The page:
"Based on the existing figures and data, the American forces killed and injured in Iraq are estimated to be 50,000. However, it seems that the real statistics are much higher than this," said Brigadier General Massoud Jazayeri, the deputy head of Iran's Armed Forces Joint Chiefs of Staff, on Friday.
"Of course the figure 50,000 killed and wounded Americans, is notwithstanding the mercenaries of other nationalities who are in the US Army fighting against the people of Iraq," the Iranian commander added.

The Islamic Republic News Agency quotes Jazayeri stating, "Today with over 15 trillion dollars of debts, the US government has the greatest debt of a government in the world, and is therefore a bankrupt government, on the verge of collapse. But of course the psychological propagation media of the US administration and the super-capitalism camp’s media levers prevent the possibility of revealing such realities for the US public, but sooner or later the truth would be unveiled and then the world nations would be taken aback by the sudden downfall of the US Empire.”

The following community sites -- plus Adam Kokesh -- updated last night and today:

And Kat's "Late night TV" which isn't showing up above. And we'll note this from the National Lawyers Guild (which they published Wednesday):

The Philadelphia District Attorney’s Office announced today that it will not seek another death sentence for National Lawyers Guild (NLG) Vice President Mumia Abu-Jamal. Under Pennsylvania law, Mr. Abu-Jamal will now be sentenced to life imprisonment without the possibility of parole.

“While there is overwhelming doubt about what the state claims to be the facts in this case, even those allegations never supported a capital charge,” said Heidi Boghosian, Executive Director of the National Lawyers Guild. “That it has taken three decades to remove death from the table is astonishing.”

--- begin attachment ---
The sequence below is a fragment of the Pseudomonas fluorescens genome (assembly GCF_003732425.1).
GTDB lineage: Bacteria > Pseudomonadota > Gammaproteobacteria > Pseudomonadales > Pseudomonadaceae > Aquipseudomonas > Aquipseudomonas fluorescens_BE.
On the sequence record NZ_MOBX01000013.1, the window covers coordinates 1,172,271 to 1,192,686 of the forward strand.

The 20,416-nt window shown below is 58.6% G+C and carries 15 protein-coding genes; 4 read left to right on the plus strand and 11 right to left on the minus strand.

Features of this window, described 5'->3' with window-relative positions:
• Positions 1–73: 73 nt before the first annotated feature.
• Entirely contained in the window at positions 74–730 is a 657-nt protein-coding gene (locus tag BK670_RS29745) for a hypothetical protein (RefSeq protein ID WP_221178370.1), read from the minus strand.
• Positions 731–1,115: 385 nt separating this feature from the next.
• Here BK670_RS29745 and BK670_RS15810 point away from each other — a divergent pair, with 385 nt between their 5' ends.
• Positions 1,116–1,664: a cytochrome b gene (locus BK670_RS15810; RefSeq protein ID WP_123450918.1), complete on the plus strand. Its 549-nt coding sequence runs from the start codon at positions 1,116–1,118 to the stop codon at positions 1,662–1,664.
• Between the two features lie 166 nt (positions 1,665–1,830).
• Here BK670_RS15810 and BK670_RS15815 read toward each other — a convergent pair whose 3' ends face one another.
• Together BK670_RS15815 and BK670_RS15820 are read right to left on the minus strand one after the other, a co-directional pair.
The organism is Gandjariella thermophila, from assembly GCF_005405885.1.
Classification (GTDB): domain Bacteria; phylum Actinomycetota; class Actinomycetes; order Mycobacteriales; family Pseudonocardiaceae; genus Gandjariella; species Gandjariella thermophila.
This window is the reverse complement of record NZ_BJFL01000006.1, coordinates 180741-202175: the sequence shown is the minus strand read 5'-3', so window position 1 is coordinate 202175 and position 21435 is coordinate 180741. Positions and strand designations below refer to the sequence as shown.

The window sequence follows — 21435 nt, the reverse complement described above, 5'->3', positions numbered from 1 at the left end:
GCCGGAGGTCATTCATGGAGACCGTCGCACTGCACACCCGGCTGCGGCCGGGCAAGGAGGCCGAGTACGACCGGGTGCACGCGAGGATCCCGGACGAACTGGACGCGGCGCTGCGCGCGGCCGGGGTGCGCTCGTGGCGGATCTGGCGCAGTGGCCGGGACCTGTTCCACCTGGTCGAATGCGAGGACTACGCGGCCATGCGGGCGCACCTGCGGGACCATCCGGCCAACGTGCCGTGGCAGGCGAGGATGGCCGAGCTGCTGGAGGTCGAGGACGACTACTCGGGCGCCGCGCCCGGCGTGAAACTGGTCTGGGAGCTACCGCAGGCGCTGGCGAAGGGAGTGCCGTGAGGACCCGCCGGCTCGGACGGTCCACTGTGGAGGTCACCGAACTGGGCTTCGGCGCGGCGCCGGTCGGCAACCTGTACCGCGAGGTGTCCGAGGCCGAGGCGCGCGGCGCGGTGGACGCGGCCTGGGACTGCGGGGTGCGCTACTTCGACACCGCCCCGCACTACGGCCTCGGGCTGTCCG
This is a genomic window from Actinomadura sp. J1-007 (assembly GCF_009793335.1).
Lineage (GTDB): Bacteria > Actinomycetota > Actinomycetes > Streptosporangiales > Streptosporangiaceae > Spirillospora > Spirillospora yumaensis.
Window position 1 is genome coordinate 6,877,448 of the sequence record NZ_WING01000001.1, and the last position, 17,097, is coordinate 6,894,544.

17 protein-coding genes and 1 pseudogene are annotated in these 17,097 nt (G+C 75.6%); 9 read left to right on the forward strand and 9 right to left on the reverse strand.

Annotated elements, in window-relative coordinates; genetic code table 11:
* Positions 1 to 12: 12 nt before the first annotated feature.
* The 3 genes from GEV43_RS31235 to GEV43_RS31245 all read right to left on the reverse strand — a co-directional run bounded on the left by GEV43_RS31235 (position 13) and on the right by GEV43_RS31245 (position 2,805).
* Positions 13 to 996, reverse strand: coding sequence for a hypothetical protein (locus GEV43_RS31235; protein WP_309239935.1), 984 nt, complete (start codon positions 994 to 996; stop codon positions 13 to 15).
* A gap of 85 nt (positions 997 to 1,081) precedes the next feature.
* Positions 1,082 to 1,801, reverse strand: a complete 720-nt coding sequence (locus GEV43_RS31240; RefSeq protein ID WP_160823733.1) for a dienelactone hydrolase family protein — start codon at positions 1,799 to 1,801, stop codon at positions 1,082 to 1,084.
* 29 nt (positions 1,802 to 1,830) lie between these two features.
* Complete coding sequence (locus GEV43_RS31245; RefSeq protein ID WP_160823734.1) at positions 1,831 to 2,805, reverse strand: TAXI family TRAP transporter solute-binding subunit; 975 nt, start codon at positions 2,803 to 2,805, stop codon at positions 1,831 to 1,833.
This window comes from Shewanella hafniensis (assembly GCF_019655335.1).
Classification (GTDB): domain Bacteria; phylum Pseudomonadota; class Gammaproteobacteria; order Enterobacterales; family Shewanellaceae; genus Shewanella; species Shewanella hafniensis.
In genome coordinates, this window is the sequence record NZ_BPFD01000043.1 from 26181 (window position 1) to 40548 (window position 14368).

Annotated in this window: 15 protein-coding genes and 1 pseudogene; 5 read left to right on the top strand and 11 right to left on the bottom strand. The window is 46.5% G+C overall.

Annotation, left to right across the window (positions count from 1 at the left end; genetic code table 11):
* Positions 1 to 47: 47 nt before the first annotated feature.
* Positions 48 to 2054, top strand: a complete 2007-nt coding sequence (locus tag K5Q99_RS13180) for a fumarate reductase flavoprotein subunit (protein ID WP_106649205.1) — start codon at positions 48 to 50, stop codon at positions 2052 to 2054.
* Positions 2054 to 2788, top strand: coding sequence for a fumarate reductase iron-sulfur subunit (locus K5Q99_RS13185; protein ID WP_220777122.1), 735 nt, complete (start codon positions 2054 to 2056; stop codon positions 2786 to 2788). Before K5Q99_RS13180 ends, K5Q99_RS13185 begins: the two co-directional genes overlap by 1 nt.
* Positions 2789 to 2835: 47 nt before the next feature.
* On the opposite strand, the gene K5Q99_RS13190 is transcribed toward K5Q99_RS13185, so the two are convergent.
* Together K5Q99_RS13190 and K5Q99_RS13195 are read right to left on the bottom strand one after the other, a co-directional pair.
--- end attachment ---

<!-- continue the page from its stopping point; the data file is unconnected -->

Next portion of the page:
The National Lawyers Guild has long maintained that Mr. Abu-Jamal is entitled to a new and fair trial. Procedural irregularities plagued his case from the outset, including blatant constitutional violations, from the judge allowing the prosecution to admit evidence of his affiliation with the Black Panther Party, in violation of the Supreme Court case Dawson v. Delaware, to the use of a faulty sentencing form that misled jurors during the penalty phase, in violation of the Supreme Court case Mills v. Maryland.

A great deal of relevant evidence has never been reviewed by any court, much less presented to a jury. This evidence includes several photographs of the crime scene which impeach the testimony of a police officer who was a key eyewitness and proof that another individual was present, and fled, the scene of the shooting.

Mr. Abu-Jamal was charged at a time when, it was later revealed, there was extensive corruption within the Philadelphia Police Department. In 1995, then-District Attorney Lynne Abraham promised the city that she would dismiss any case in which there was evidence of police perjury or purposeful misreporting of facts. Given the history of police misconduct in Philadelphia when Abu-Jamal was arrested, and the specific instances of police perjury in his case, the National Lawyers Guild urges current District Attorney Seth Williams to act on his predecessor’s unfulfilled pledge.

Mr. Abu-Jamal will be formally resentenced to life without parole in the Philadelphia County Court of Common Pleas. The final sentencing hearing has not been scheduled.

The National Lawyers Guild was founded in 1937 and is the oldest and largest public interest/human rights bar organization in the United States. Its headquarters are in New York and it has members in every state.